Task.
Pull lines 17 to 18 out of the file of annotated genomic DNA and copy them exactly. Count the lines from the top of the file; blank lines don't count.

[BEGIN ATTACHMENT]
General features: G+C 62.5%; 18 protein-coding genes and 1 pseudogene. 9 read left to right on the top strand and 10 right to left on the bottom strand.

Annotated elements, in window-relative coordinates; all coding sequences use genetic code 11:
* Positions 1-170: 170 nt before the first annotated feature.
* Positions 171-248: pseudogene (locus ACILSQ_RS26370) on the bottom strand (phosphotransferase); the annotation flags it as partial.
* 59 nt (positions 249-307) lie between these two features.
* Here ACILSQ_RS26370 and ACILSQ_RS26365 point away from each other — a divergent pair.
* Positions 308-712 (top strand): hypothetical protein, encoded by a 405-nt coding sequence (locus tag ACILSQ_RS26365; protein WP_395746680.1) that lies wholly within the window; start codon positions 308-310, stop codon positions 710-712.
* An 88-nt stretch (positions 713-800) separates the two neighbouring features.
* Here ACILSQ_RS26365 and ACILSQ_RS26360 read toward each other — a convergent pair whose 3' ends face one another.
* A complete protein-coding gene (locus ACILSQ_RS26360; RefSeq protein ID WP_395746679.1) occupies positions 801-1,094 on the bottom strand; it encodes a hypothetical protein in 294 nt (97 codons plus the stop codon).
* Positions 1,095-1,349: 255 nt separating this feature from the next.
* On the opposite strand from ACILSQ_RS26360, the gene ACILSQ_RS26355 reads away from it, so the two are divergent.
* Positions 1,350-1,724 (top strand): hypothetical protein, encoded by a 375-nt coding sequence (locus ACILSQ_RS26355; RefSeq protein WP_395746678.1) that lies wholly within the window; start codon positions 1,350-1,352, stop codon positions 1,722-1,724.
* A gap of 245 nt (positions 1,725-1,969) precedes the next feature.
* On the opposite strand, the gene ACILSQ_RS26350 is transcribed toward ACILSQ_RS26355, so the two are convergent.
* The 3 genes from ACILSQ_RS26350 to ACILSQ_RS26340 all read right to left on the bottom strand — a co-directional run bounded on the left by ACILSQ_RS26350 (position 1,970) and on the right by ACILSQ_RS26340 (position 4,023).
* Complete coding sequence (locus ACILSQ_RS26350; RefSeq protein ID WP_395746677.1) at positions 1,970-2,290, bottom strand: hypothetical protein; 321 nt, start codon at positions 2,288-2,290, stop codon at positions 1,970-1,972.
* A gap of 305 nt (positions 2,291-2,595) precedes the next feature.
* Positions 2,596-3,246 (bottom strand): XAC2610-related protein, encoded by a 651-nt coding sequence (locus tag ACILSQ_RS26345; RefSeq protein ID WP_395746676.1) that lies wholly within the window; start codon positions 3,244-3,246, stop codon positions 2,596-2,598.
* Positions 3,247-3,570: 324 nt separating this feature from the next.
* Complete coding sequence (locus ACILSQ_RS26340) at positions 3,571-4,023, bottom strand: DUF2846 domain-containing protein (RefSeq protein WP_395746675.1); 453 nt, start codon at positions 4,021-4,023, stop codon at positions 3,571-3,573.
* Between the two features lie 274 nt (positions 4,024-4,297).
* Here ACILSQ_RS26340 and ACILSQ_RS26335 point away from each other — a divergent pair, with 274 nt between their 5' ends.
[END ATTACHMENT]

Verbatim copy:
* Complete coding sequence (locus ACILSQ_RS26350; RefSeq protein ID WP_395746677.1) at positions 1,970-2,290, bottom strand: hypothetical protein; 321 nt, start codon at positions 2,288-2,290, stop codon at positions 1,970-1,972.
* A gap of 305 nt (positions 2,291-2,595) precedes the next feature.